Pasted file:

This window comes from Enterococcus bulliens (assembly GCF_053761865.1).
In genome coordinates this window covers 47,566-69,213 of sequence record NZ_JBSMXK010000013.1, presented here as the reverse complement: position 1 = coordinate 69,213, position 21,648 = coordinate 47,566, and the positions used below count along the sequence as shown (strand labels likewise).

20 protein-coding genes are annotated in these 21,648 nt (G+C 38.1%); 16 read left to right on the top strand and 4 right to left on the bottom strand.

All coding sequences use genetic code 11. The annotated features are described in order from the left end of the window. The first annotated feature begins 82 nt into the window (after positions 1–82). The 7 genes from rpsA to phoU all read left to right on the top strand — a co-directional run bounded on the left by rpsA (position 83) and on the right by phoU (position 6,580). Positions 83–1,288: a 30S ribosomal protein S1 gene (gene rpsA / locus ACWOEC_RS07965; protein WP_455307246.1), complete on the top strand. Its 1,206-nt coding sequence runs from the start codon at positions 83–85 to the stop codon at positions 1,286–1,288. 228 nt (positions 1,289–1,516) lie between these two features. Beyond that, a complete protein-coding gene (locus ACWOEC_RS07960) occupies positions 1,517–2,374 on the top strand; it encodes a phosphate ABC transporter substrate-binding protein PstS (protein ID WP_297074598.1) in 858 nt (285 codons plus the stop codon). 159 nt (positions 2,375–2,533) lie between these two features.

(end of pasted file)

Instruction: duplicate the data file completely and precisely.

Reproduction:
This window comes from Enterococcus bulliens (assembly GCF_053761865.1).
In genome coordinates this window covers 47,566-69,213 of sequence record NZ_JBSMXK010000013.1, presented here as the reverse complement: position 1 = coordinate 69,213, position 21,648 = coordinate 47,566, and the positions used below count along the sequence as shown (strand labels likewise).

20 protein-coding genes are annotated in these 21,648 nt (G+C 38.1%); 16 read left to right on the top strand and 4 right to left on the bottom strand.

All coding sequences use genetic code 11. The annotated features are described in order from the left end of the window. The first annotated feature begins 82 nt into the window (after positions 1–82). The 7 genes from rpsA to phoU all read left to right on the top strand — a co-directional run bounded on the left by rpsA (position 83) and on the right by phoU (position 6,580). Positions 83–1,288: a 30S ribosomal protein S1 gene (gene rpsA / locus ACWOEC_RS07965; protein WP_455307246.1), complete on the top strand. Its 1,206-nt coding sequence runs from the start codon at positions 83–85 to the stop codon at positions 1,286–1,288. 228 nt (positions 1,289–1,516) lie between these two features. Beyond that, a complete protein-coding gene (locus ACWOEC_RS07960) occupies positions 1,517–2,374 on the top strand; it encodes a phosphate ABC transporter substrate-binding protein PstS (protein ID WP_297074598.1) in 858 nt (285 codons plus the stop codon). 159 nt (positions 2,375–2,533) lie between these two features.